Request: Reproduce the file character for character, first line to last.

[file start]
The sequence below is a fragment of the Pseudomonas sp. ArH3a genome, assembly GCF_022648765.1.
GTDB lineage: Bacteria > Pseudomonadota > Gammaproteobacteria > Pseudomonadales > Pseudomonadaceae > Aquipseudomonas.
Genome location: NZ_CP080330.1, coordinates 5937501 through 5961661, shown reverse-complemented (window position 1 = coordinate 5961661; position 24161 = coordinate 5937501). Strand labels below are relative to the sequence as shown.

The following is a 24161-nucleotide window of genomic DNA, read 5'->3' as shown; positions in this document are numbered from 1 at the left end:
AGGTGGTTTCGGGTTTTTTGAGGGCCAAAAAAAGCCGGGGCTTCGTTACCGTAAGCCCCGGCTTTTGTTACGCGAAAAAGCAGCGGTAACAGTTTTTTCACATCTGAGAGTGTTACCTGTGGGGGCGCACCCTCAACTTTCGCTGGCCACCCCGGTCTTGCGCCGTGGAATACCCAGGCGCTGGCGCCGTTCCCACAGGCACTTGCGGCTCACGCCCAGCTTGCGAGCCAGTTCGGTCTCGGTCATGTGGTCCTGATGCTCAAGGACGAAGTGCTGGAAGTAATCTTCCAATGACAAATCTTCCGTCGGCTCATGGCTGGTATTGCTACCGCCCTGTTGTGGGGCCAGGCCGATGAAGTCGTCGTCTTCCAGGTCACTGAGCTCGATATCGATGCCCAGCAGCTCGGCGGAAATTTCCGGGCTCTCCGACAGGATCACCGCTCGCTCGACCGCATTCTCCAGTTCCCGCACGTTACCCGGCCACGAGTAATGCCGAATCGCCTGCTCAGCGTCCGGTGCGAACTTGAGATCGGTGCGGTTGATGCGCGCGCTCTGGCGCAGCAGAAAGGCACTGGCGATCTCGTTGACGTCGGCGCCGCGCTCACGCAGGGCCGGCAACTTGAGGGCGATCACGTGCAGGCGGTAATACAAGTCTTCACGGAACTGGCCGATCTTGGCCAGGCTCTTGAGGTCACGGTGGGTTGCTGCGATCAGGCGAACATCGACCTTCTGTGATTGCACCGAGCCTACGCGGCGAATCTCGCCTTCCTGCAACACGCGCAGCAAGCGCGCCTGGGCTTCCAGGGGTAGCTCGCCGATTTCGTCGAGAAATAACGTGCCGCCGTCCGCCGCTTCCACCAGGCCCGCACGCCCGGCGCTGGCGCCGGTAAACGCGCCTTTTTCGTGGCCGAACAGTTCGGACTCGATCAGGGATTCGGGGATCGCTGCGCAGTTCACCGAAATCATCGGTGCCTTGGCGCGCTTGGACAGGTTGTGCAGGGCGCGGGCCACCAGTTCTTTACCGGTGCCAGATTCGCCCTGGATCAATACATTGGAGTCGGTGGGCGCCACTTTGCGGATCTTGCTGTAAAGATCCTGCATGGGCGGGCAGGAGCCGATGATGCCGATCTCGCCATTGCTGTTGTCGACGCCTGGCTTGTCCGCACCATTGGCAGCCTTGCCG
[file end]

The sequence below is a fragment of the Pseudomonas sp. ArH3a genome, assembly GCF_022648765.1.
GTDB lineage: Bacteria > Pseudomonadota > Gammaproteobacteria > Pseudomonadales > Pseudomonadaceae > Aquipseudomonas.
Genome location: NZ_CP080330.1, coordinates 5937501 through 5961661, shown reverse-complemented (window position 1 = coordinate 5961661; position 24161 = coordinate 5937501). Strand labels below are relative to the sequence as shown.

The following is a 24161-nucleotide window of genomic DNA, read 5'->3' as shown; positions in this document are numbered from 1 at the left end:
AGGTGGTTTCGGGTTTTTTGAGGGCCAAAAAAAGCCGGGGCTTCGTTACCGTAAGCCCCGGCTTTTGTTACGCGAAAAAGCAGCGGTAACAGTTTTTTCACATCTGAGAGTGTTACCTGTGGGGGCGCACCCTCAACTTTCGCTGGCCACCCCGGTCTTGCGCCGTGGAATACCCAGGCGCTGGCGCCGTTCCCACAGGCACTTGCGGCTCACGCCCAGCTTGCGAGCCAGTTCGGTCTCGGTCATGTGGTCCTGATGCTCAAGGACGAAGTGCTGGAAGTAATCTTCCAATGACAAATCTTCCGTCGGCTCATGGCTGGTATTGCTACCGCCCTGTTGTGGGGCCAGGCCGATGAAGTCGTCGTCTTCCAGGTCACTGAGCTCGATATCGATGCCCAGCAGCTCGGCGGAAATTTCCGGGCTCTCCGACAGGATCACCGCTCGCTCGACCGCATTCTCCAGTTCCCGCACGTTACCCGGCCACGAGTAATGCCGAATCGCCTGCTCAGCGTCCGGTGCGAACTTGAGATCGGTGCGGTTGATGCGCGCGCTCTGGCGCAGCAGAAAGGCACTGGCGATCTCGTTGACGTCGGCGCCGCGCTCACGCAGGGCCGGCAACTTGAGGGCGATCACGTGCAGGCGGTAATACAAGTCTTCACGGAACTGGCCGATCTTGGCCAGGCTCTTGAGGTCACGGTGGGTTGCTGCGATCAGGCGAACATCGACCTTCTGTGATTGCACCGAGCCTACGCGGCGAATCTCGCCTTCCTGCAACACGCGCAGCAAGCGCGCCTGGGCTTCCAGGGGTAGCTCGCCGATTTCGTCGAGAAATAACGTGCCGCCGTCCGCCGCTTCCACCAGGCCCGCACGCCCGGCGCTGGCGCCGGTAAACGCGCCTTTTTCGTGGCCGAACAGTTCGGACTCGATCAGGGATTCGGGGATCGCTGCGCAGTTCACCGAAATCATCGGTGCCTTGGCGCGCTTGGACAGGTTGTGCAGGGCGCGGGCCACCAGTTCTTTACCGGTGCCAGATTCGCCCTGGATCAATACATTGGAGTCGGTGGGCGCCACTTTGCGGATCTTGCTGTAAAGATCCTGCATGGGCGGGCAGGAGCCGATGATGCCGATCTCGCCATTGCTGTTGTCGACGCCTGGCTTGTCCGCACCATTGGCAGCCTTGCCG